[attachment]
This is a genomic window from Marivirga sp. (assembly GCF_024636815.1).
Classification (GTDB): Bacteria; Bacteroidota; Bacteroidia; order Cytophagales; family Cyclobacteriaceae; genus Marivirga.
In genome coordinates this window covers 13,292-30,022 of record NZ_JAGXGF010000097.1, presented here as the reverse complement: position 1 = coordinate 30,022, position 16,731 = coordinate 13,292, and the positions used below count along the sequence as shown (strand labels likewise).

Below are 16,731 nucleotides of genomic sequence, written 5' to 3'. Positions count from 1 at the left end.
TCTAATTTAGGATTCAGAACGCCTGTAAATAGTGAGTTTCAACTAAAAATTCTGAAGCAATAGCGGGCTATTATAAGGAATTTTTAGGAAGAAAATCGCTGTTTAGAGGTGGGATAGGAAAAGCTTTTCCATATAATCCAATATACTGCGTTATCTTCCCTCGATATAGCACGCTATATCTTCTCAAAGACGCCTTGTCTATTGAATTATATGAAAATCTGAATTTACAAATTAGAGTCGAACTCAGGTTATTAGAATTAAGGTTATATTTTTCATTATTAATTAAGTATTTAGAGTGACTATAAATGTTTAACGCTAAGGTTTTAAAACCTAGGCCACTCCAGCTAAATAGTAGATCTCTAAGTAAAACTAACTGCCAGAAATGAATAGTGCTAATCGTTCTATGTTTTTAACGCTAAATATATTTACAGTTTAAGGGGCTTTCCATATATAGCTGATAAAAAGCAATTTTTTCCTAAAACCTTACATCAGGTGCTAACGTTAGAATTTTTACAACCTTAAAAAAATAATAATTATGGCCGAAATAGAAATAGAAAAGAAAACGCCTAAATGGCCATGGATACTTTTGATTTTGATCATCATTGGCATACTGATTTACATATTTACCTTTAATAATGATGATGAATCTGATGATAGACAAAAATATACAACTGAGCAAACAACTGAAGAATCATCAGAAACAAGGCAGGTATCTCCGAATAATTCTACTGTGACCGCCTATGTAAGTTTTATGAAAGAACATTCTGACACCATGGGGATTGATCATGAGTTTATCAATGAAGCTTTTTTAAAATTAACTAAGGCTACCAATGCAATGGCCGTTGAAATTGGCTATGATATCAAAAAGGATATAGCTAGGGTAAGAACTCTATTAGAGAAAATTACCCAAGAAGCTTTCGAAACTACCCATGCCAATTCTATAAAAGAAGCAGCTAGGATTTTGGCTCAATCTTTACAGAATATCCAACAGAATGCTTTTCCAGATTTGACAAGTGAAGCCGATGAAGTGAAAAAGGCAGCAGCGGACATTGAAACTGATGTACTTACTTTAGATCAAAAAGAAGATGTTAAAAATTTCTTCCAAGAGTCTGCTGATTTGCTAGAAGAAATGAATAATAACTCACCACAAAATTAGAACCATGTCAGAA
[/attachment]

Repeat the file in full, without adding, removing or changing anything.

This is a genomic window from Marivirga sp. (assembly GCF_024636815.1).
Classification (GTDB): Bacteria; Bacteroidota; Bacteroidia; order Cytophagales; family Cyclobacteriaceae; genus Marivirga.
In genome coordinates this window covers 13,292-30,022 of record NZ_JAGXGF010000097.1, presented here as the reverse complement: position 1 = coordinate 30,022, position 16,731 = coordinate 13,292, and the positions used below count along the sequence as shown (strand labels likewise).

Below are 16,731 nucleotides of genomic sequence, written 5' to 3'. Positions count from 1 at the left end.
TCTAATTTAGGATTCAGAACGCCTGTAAATAGTGAGTTTCAACTAAAAATTCTGAAGCAATAGCGGGCTATTATAAGGAATTTTTAGGAAGAAAATCGCTGTTTAGAGGTGGGATAGGAAAAGCTTTTCCATATAATCCAATATACTGCGTTATCTTCCCTCGATATAGCACGCTATATCTTCTCAAAGACGCCTTGTCTATTGAATTATATGAAAATCTGAATTTACAAATTAGAGTCGAACTCAGGTTATTAGAATTAAGGTTATATTTTTCATTATTAATTAAGTATTTAGAGTGACTATAAATGTTTAACGCTAAGGTTTTAAAACCTAGGCCACTCCAGCTAAATAGTAGATCTCTAAGTAAAACTAACTGCCAGAAATGAATAGTGCTAATCGTTCTATGTTTTTAACGCTAAATATATTTACAGTTTAAGGGGCTTTCCATATATAGCTGATAAAAAGCAATTTTTTCCTAAAACCTTACATCAGGTGCTAACGTTAGAATTTTTACAACCTTAAAAAAATAATAATTATGGCCGAAATAGAAATAGAAAAGAAAACGCCTAAATGGCCATGGATACTTTTGATTTTGATCATCATTGGCATACTGATTTACATATTTACCTTTAATAATGATGATGAATCTGATGATAGACAAAAATATACAACTGAGCAAACAACTGAAGAATCATCAGAAACAAGGCAGGTATCTCCGAATAATTCTACTGTGACCGCCTATGTAAGTTTTATGAAAGAACATTCTGACACCATGGGGATTGATCATGAGTTTATCAATGAAGCTTTTTTAAAATTAACTAAGGCTACCAATGCAATGGCCGTTGAAATTGGCTATGATATCAAAAAGGATATAGCTAGGGTAAGAACTCTATTAGAGAAAATTACCCAAGAAGCTTTCGAAACTACCCATGCCAATTCTATAAAAGAAGCAGCTAGGATTTTGGCTCAATCTTTACAGAATATCCAACAGAATGCTTTTCCAGATTTGACAAGTGAAGCCGATGAAGTGAAAAAGGCAGCAGCGGACATTGAAACTGATGTACTTACTTTAGATCAAAAAGAAGATGTTAAAAATTTCTTCCAAGAGTCTGCTGATTTGCTAGAAGAAATGAATAATAACTCACCACAAAATTAGAACCATGTCAGAA